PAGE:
Finding Momentum, Finding Vision
So Momentum is in full swing here in Somerset. My major feeling is that this is the first year when Momentum has really escaped from its image as “Soul Survivor grown up”, and begun to find a vision of its own. And its seen some truly groundbreaking talk addressing the concern that so many 20-somethings are quitting the church in such numbers, with our age group half as likely to attend as the general population and that 50% of those of us who do attend are within London; the regions being a place of total absence for an entire age-band.
For those who don’t know, this is the 20-somethings version of a teenagers “festival” that draws 25,000 young people together over 3 ‘weeks’ that are actually 5 days each. It features main meetings with some of the biggest names in worship (or modern church) music and some of the best speakers around dealing with the issues that face young people, and has been inspirational in the lives of possibly a million Christians today through one means or another.
Anyhow, without discussing the “ministry” and “worship” side of the event, which I know makes some people a little queasy, I want to just make some quick comments on the debate. It was definitely interesting how Mike picked up on some very clear issues in his opening talk, and that these generally received nods from the people listening, and have been discussed in huge detail ever since. He’s definitely on to something. And it didn’t stop there, as Mike hosted an “open mic” session today in one of the seminar venues that saw over 200 young adults giving their opinions and experiences to Mike.
He identified three major trends in society that prevent 20-somethings from committing to church, friendships and relationships, a vision and so forth: these are “Consumerism”, “Individualism” and “Entitlement”. Its interesting that these are the very same issues that we face in overcoming Western society’s carbon addiction – our destruction of the planet and our destruction of our own lives are coming from the same place, perhaps. The first contribution to the discussion today was from someone who asked if Mike had meant “Entitlement” as taught by society, or as taught in a less-financial form of prosperity gospel. Mike was very quick to say that whilst he meant the former, he could see the latter might be happening.
Someone mentioned the pain that Church has caused, and when Mike asked for a show of hands, the hands went up. 3/4s of those who showed up had seen people (or themselves) been seriously hurt by the church. Mike gulped, I nodded, the discussion was raw, the emotions ran, Mike asked some more straw poll questions and it was clear this was an area he just hadn’t been made properly aware of. You might think he’d hear this all the time, but apparently people just aren’t telling him.
The other area of major shock; Christian student societies. Someone mentioned it, Mike went to ask the question, and almost every hand shot up. It was profound, it was from the heart, and story after story showed the active damage, as well as careless stupidity, going on in different societies around campuses in the UK. Mike claimed church leaders didn’t know, I wanted to say “surely you must”, but then I realised that either he hadn’t taken the time to listen, or the people most affected just never bother telling him. He didn’t want to single out any one organisation, bringing Fusion and Covenanters into the mix, but in reality, beyond the complaints of cliquishness, the complaints were clearly all about UCCF CU’s, and they fitted the patterns many can recite like mantras.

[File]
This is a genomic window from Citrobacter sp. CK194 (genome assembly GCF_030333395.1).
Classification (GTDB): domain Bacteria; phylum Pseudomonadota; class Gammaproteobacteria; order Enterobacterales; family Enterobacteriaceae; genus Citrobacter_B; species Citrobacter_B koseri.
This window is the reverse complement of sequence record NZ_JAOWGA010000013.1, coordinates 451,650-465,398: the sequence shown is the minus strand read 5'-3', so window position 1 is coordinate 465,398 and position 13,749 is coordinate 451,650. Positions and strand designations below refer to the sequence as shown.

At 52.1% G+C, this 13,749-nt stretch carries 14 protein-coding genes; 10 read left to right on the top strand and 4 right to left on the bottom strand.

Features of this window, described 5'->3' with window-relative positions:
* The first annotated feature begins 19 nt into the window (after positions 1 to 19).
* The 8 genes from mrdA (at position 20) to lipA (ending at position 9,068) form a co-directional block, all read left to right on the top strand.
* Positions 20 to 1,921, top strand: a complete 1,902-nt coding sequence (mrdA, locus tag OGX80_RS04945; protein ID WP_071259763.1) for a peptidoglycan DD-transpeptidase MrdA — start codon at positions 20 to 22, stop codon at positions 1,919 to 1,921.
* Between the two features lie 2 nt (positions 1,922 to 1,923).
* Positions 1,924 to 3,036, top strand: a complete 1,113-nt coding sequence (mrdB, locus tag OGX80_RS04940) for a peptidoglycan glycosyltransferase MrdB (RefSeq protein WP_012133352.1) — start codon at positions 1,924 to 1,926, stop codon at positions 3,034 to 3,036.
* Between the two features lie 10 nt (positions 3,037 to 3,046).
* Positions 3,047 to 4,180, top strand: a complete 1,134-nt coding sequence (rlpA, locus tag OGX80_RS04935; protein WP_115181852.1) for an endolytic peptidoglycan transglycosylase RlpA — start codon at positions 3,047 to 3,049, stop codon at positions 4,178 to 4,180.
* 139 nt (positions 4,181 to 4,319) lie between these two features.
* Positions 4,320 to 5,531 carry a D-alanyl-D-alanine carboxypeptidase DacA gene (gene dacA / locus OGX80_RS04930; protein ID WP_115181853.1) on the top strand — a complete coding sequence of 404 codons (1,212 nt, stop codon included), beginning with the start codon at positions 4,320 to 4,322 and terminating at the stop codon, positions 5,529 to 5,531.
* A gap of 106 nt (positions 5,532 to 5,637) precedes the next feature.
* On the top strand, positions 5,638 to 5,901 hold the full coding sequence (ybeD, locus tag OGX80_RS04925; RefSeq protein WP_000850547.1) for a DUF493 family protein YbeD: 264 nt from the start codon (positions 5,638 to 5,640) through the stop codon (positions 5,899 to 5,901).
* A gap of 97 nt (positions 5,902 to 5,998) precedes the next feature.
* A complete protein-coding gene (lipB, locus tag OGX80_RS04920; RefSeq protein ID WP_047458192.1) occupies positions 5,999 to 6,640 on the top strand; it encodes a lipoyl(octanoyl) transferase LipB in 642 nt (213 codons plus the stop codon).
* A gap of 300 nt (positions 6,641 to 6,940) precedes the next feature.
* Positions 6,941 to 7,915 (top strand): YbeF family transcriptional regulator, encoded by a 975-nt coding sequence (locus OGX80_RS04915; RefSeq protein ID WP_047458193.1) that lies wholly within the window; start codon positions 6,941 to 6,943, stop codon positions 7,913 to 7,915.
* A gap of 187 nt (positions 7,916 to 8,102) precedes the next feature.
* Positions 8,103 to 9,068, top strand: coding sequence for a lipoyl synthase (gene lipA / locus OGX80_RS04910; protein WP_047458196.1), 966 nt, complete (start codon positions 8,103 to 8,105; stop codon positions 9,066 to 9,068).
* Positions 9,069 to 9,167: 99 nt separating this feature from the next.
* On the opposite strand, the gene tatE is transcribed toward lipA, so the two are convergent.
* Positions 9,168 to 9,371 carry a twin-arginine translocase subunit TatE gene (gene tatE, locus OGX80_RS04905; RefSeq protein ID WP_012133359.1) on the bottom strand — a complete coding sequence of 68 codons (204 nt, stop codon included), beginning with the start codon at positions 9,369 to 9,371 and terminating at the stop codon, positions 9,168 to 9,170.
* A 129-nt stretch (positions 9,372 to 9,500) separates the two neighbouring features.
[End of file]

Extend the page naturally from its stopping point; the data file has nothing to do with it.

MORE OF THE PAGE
It was an amazing outpouring of angst. It was a healthy debate. It was clear people needed permission to share their gripes, and that some really didn’t want to break the taboo of berating a church, but needed desperately to do it. I shan’t be surprised if the session doesn’t return in a year, and that Mike doesn’t return to the subject. I suspect he really didn’t know that people would spill out such stories. He might be have been faking it, but I really doubt it: shock that as a church leader, he wasn’t being told about these problems.
And hierarchy. He identified it, and everyone ran with it: today’s generation want de-hierarched churches! This is amazing. Perhaps when we sat in the Stirling Eco-Camp and I58 prayed and discussed the non-hierarchical camp around us, we were actually seeing something genuinely ahead of our time, and it is coming.
I shall have much more to add on this topic over the coming weeks I’m sure, especially when I get my laptop back at Greenbelt. But to those for whom Soul Survivor means bad memories, please know that ears are open, and that now is the time to speak, especially as the Evangelical Alliance have a consultation going. To those who have things to say, get saying them, and join the discussion. And to those who long for the church to truly deal with the issues facing 20-somethings, tomorrow began today.
P.S. Please, please start giving me things to pass on, or writing your own. I’ll give you the email address you need.